District documents show under the proposed plan, teachers and librarians would receive a 4% pay increase, and administrative and operational support roles would receive a 3% pay increase. Instructional support, technology, instructional and business exempt, and district police would also receive a 2% general pay increase for the 2022-23 school year.
With the teacher and librarian pay increase, starting salaries would increase to $52,600 with pay for years one to seven and 21-23 adjusted, according to district documents. Other pay increases would be implemented using recommendations from the Texas Association of School Boards to improve "market competitiveness" and equity among district staff.
This comes after the board approved immediate compensation increases March 31 for some support staff positions, which went into effect April 1.
Ahead of the vote, some trustees expressed their thoughts on the pay increases. Place 6 Trustee Tiffanie Harrison stated she felt these employees deserved more in the future than the increase approved.
"I just want to say we're not done yet," Harrison said. "This is the market-rate adjustment to get us to where we should have been, which is still not enough."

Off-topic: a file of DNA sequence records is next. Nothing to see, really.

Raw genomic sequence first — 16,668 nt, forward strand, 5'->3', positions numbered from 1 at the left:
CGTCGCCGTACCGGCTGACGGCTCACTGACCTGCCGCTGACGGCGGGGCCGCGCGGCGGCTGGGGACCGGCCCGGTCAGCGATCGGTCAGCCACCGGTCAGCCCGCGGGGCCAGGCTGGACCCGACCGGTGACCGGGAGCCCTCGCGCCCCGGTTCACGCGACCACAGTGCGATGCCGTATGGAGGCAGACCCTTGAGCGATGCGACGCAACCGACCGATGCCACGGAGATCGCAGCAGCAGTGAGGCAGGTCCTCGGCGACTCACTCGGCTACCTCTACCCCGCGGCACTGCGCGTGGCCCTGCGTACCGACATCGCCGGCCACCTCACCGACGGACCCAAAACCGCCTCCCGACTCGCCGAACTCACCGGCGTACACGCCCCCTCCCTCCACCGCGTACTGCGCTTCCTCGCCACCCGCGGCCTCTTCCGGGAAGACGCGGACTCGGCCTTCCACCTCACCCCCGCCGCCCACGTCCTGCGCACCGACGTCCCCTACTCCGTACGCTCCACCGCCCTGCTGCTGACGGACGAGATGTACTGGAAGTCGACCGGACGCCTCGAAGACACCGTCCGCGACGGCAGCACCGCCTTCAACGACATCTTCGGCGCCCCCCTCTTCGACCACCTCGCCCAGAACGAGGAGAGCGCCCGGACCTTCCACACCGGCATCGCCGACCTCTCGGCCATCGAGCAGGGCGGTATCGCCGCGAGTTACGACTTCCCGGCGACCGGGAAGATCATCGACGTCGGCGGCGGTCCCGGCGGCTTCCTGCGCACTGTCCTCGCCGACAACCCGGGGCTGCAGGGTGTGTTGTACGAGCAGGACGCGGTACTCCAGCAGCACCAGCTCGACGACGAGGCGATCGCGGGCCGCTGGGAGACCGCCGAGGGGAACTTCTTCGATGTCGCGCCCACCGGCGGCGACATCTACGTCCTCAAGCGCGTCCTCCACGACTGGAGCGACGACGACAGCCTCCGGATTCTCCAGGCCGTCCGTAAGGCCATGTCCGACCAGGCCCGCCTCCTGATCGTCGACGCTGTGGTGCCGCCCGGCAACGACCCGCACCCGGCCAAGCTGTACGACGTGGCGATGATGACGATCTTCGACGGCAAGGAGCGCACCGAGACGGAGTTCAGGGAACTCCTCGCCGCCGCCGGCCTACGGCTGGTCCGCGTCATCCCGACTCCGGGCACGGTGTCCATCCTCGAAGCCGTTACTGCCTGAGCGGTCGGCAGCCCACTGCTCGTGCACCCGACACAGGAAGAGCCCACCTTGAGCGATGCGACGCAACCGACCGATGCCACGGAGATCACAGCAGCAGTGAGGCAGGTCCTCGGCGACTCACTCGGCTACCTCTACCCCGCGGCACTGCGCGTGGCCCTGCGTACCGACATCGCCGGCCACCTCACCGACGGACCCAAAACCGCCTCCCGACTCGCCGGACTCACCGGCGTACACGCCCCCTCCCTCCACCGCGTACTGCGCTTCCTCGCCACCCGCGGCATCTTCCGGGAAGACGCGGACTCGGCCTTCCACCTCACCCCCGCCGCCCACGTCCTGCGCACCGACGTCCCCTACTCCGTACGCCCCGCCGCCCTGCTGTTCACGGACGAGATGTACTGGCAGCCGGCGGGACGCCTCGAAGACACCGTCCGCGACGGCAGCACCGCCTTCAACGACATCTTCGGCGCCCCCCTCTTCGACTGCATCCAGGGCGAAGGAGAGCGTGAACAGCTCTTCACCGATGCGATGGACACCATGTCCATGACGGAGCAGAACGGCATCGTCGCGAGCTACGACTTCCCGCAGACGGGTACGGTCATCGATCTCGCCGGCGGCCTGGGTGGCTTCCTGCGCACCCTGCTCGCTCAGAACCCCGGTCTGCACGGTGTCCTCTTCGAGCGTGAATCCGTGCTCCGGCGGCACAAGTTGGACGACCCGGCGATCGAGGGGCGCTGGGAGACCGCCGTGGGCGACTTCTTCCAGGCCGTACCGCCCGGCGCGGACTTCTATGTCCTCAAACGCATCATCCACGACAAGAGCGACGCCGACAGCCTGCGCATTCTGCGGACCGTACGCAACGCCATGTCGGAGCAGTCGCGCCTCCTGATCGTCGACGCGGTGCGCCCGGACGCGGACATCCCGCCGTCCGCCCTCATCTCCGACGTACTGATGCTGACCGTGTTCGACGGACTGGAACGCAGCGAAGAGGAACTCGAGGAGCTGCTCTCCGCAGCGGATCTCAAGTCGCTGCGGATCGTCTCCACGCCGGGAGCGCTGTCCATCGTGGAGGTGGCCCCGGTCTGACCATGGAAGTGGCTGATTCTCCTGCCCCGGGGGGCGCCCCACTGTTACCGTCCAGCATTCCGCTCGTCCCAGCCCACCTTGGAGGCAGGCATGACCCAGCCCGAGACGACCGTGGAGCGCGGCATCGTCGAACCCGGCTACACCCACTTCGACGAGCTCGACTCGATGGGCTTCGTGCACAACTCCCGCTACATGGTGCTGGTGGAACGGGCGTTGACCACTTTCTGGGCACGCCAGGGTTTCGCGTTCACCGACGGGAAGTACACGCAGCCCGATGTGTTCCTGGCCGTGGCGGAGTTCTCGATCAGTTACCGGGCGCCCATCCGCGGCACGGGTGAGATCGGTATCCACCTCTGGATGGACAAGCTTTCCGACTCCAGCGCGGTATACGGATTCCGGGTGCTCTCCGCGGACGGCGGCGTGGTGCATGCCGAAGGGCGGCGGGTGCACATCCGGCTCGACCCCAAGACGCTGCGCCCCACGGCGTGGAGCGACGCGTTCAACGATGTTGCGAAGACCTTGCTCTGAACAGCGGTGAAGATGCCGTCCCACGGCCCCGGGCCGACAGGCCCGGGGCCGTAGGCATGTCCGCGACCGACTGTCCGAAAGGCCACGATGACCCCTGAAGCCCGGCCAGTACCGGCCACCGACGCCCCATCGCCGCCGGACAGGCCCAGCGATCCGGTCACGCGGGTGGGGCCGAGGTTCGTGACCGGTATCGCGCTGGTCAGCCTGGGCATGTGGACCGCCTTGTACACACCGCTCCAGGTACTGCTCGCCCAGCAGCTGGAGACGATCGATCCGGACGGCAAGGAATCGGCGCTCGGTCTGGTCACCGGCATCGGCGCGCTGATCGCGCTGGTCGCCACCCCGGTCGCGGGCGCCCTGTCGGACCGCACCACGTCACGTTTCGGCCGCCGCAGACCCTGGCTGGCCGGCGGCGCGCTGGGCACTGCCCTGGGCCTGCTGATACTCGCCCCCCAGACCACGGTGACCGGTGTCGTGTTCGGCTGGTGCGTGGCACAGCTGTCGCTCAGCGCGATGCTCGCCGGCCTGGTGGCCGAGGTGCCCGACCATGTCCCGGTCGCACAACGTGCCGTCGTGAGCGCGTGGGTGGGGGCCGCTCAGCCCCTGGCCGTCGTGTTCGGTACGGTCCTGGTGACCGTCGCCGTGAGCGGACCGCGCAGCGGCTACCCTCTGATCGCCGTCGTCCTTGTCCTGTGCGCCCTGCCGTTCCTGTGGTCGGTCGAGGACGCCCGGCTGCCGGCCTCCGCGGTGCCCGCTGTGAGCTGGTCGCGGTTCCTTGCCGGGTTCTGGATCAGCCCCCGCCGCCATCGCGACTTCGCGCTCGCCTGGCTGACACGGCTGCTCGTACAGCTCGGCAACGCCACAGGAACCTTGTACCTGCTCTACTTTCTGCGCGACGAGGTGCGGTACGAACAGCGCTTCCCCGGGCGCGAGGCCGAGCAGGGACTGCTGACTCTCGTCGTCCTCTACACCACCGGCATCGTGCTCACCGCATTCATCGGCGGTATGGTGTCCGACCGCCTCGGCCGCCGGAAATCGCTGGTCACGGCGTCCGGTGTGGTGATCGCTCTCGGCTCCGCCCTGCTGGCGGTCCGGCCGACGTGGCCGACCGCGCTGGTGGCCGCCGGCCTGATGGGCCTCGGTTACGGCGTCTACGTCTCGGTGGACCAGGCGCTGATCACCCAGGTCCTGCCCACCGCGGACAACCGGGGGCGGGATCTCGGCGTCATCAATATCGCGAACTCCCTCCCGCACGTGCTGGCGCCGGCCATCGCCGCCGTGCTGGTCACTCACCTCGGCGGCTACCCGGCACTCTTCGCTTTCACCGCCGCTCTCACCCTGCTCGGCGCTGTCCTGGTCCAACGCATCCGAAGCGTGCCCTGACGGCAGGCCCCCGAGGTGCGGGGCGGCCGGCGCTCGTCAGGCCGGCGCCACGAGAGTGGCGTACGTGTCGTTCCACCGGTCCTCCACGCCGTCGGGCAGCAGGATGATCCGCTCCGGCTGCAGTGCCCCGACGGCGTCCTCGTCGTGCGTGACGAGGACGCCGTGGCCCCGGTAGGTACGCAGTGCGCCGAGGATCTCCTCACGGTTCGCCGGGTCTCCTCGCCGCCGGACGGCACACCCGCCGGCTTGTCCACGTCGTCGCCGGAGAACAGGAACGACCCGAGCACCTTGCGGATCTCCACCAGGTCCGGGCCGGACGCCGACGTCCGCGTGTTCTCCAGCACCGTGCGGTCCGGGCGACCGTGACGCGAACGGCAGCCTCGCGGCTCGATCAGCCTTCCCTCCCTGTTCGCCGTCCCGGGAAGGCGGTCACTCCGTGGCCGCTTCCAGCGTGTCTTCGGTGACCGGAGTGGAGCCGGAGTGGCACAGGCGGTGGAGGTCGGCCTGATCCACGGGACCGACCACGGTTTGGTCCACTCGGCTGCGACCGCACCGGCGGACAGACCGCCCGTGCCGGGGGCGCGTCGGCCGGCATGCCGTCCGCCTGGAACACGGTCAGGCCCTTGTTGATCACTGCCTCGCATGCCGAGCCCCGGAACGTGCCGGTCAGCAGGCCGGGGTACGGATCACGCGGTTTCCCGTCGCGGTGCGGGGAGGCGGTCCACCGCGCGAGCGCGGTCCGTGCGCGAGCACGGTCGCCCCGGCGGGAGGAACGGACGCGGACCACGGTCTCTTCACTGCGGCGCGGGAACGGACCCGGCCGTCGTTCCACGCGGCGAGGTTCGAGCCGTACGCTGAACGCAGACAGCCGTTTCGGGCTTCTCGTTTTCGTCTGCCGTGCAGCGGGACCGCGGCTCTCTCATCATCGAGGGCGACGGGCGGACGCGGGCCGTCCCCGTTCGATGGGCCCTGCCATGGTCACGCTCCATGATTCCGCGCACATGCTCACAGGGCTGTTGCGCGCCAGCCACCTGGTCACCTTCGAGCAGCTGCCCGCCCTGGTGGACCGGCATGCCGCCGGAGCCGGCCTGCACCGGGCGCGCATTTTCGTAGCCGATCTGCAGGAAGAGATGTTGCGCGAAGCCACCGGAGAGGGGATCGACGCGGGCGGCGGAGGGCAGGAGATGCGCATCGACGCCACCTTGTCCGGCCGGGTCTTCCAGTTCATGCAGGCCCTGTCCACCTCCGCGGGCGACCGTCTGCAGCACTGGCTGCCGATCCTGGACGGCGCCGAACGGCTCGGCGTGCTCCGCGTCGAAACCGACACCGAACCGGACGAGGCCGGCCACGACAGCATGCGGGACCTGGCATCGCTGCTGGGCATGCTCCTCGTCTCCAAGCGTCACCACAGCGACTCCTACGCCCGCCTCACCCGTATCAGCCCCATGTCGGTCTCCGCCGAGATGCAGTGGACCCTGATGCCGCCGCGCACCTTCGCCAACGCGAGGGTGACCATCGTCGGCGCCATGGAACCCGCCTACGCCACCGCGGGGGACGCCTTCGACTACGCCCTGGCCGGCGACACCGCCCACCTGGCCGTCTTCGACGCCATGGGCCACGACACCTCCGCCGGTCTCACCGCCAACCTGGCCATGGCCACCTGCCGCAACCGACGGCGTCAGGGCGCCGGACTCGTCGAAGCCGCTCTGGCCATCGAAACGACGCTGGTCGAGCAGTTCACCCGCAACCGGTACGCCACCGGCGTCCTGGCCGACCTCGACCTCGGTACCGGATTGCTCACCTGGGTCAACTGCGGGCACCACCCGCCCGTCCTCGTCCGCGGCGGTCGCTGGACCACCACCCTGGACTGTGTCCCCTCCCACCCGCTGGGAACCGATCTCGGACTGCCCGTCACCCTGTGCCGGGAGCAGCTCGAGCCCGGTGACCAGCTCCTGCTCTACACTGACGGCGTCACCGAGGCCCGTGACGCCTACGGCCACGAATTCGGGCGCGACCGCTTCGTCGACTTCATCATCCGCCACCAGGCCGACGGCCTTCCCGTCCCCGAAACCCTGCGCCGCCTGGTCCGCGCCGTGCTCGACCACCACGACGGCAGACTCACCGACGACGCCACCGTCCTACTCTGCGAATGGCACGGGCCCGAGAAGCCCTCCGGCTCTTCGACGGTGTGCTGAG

Superintendent Hafedh Azaiez clarified earlier in the night that the March 31 amendment will not preclude those employees from receiving any increases considered for fiscal year 2022-23.
The compensation increases are funded by $470,000 in funds previously budgeted for positions that went unfilled, according to RRISD Chief Financial Officer Dennis Covington.
Some public commenters at the March 31 meeting characterized the pay increases as "a start" and asked that the board factor in years of service and the cost of health benefits for employees with family members on their insurance plans. The district covers the cost of health coverage for its employees but not for any additional family members, which some speakers have described at previous meetings as a barrier to affordability.
"If you have an employee in the district who has to put their family on their insurance, that's a bigger chunk of money that's coming out of what they're taking home," RRISD employee Nichole Nunnally said. "So the gross and the net are going to be grossly different."